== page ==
PS: You referenced the length of time that you guys have been a band, and considering you have been on the scene for so long, and seen so many of the changes, how have you guys adjusted to that?

PM: I want to say sort of via the war of adapting, so I think Protagonist specifically has done a good job in adapting to [social media]. Take last night, for instance, we actually Live Stream-ed the show on Facebook, which is a new feature, and we streamed the entire set. At one point, we had, like, 600-700 people watching at one time. I think we’ve figured out a good way to find a balance between both [eras of promotion]. Like, I was just at a record store next to the venue, and brought copies of Jean Jackets In June, and sold them to the record store for consignment, and we brought a bunch of posters to hang around the cities we’re playing. So we’ll go around hanging up posters, visiting record stores, making sure the EP is directly in record stores we’re hitting up. I think because we were a band before the social media and technology side took over, we’ve been able to do a really good balancing act of both.

PS: Well, it’s funny because I spoke to Will Pugh (Cartel) about the exact same thing, and he said it’s the weird thing of being between eras, and trying to find the footing. Have you found it difficult to find the balance, or was it a straight dive?

PM: That’s a tough question…I like the physical side of things, I like handing out fliers, being able to sell the record to someone, or, after a show, have a kid come up to where we’re selling merch and buy our record, and they get to leave with this physical document or representation of what they just saw on stage. But I also like being able to send out a Spotify link to a family member or to a friend that lives across the country. A lot of the [social media] makes it easier, like, the fact that you can go online and search, ‘Protagonist Jean Jackets In June,’ and it’s going to pull up a Youtube track, or a Spotify link, Apple Music, iTunes, Pandora, it could bring up this interview, and then a kid may be in Wisconsin, who’s never seen us, that’s getting into punk, has heard of us, and will be able to sit and understand some of the stuff and the subtext of what’s going on within the band and on the record. It’s hard to pick a side, I think, and diving in headfirst into both areas is the smart thing to do.

PS: Because you have been together so long, and are now based in different states, how do you manage to keep everything functioning as a group?

PM: I guess the latter side, technology. Being able to hit a button and have someone who is 1500-2000 miles away in front of me, and able to have a conversation. Stuff like GarageBand, a lot of the Cloud sharing stuff, I mean, I can record a vocal for a demo sent to me, and then send it out to the members of the band. It’s definitely hard, but it’s not as hard as people think it is. It’s not as hard as buying plane tickets, and trying to figure out everybody’s schedules. A lot of the other stuff is sort of easy…or maybe it’s becoming easy!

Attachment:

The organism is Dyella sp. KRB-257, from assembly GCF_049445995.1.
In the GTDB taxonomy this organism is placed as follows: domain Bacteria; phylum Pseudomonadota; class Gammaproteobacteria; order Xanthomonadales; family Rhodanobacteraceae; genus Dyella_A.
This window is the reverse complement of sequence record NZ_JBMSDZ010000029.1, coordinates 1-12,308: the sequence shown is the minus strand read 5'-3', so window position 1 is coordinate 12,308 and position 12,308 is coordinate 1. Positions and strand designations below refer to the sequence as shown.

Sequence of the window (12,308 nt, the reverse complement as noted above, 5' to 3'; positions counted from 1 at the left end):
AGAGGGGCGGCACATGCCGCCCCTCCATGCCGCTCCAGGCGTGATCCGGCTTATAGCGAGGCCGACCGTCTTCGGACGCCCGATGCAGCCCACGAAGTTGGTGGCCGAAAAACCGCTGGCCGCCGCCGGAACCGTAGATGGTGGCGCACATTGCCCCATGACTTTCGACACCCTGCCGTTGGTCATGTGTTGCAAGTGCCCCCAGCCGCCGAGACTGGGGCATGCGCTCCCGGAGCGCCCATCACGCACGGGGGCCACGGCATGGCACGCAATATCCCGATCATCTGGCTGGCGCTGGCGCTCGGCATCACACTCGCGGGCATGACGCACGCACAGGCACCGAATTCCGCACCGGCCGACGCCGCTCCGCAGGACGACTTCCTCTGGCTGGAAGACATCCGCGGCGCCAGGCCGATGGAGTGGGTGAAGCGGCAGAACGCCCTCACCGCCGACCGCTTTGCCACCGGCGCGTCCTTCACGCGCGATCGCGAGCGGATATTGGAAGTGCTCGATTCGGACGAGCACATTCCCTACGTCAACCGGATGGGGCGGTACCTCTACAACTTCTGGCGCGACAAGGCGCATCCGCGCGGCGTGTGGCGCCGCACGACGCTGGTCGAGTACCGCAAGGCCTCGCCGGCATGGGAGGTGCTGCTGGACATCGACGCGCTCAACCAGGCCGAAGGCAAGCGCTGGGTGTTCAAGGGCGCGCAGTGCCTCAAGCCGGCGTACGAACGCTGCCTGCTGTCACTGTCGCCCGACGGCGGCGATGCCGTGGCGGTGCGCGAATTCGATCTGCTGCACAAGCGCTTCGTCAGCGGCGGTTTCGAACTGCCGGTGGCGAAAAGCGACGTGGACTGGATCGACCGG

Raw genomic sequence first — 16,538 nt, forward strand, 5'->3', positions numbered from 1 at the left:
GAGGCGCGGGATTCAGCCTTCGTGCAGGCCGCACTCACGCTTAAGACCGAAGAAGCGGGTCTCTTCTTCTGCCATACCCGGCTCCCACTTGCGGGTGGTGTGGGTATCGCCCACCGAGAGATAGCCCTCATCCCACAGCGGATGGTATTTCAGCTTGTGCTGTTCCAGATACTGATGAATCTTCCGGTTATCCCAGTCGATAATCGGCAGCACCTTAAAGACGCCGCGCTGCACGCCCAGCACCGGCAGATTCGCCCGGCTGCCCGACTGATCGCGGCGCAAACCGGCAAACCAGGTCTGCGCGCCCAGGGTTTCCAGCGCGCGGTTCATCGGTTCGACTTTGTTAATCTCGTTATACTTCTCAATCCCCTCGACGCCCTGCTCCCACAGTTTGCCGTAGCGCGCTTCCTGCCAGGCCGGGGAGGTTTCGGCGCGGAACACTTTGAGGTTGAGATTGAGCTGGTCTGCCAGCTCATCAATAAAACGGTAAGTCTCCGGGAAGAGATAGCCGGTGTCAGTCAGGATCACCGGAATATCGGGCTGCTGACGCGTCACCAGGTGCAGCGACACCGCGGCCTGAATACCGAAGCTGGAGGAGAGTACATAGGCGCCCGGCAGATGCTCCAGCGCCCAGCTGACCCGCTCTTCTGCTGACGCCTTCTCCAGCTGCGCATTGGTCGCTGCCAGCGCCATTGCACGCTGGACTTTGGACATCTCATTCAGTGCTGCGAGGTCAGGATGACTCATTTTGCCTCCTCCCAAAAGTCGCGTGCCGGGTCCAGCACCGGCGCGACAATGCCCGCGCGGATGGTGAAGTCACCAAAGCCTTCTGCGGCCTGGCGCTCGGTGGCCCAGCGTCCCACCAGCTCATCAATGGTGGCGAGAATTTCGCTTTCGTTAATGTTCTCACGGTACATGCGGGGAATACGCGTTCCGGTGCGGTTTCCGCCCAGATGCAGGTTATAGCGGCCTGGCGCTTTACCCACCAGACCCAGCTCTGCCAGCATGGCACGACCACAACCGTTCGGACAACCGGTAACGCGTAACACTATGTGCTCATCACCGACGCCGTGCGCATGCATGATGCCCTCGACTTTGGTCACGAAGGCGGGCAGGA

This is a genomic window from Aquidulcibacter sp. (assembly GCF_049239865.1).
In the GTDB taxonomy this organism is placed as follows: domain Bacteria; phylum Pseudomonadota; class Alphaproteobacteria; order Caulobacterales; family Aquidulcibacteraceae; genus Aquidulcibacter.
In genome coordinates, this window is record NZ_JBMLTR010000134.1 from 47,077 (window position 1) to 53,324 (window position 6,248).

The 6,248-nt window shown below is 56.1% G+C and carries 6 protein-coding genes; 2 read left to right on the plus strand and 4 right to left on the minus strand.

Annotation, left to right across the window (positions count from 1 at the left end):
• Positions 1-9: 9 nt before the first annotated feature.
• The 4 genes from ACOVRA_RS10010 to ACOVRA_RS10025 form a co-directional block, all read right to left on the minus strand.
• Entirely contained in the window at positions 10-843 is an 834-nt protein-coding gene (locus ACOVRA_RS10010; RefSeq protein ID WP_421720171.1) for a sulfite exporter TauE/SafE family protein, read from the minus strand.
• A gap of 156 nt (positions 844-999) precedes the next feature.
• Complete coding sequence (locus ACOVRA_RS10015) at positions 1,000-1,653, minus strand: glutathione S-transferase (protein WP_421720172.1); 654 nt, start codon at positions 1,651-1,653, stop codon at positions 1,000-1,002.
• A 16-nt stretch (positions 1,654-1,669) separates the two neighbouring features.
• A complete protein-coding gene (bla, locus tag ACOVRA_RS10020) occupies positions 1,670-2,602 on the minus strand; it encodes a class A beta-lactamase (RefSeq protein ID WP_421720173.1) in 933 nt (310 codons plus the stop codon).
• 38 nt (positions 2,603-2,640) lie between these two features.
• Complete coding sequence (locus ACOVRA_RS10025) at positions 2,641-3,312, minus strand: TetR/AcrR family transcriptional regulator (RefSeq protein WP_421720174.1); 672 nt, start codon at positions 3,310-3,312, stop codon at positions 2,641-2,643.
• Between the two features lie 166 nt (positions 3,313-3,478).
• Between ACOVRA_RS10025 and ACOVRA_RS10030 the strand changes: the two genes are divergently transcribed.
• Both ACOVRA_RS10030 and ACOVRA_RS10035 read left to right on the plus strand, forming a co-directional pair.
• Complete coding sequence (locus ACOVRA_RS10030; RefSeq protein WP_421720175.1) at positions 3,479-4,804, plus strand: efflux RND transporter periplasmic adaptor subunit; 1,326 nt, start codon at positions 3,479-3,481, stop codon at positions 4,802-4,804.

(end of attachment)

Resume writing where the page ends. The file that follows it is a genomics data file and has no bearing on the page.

PS: I was going to say, I’m sure it’s a lot easier with demos now that you don’t have to wait for things to be sent via Snail Mail.

PM: [laughs] Yeah, which is pretty wild, but even on this tour, it’s the last night, so I’m grabbing a couple of copies of the record for people that I haven’t seen in a while, people that were involved in the recording, producing, etc. I still get a big thrill out of going to the post office and sending off records and t-shirts.

PS: Everyone likes to get mail!

PM: Yeah! Everyone loves a good mail day!

PS: I have one last question for you, before you go and get ready for the final performance. I have to put a little asterisk on this one, so I don’t get sued! [laughs] This is in no way a threat on your life, anything/anyone you love or hold near and dear, it is simply a philosophical question.

PM: [laughs]

PS: I can feel your nerves through the phone [laughs].

PM: I’m open! [laughs]

PS: If you knew this was your last conversation with another human being, your last chance to say what you needed to, what would you choose as your final words, and why?

PM: One word or a statement?

PS: A statement. No pressure.

PM: Hmm…I’ve got to think about this for a second…last conversation with a human being…hmmm…Like, I know I’m going to die?

PS: Yeah, like a cartoon anvil is about to smash you on the head, and these are your final words to Earth.

PM: Um…I think I would say something along the lines of, maybe it sounds cheesy, but like, “Treat other people how you would like to be treated. You only get back what you give, so really make everything you do and every ounce of energy that you put into what you love, make it count.”

PS: That’s very good. You honestly can never fail with this, as long as you don’t answer “YOLO.” [laughs]

PM: [laughs] Oh no.

PS: You laugh, but I’ve had that answer before.

PM: Oh Jesus.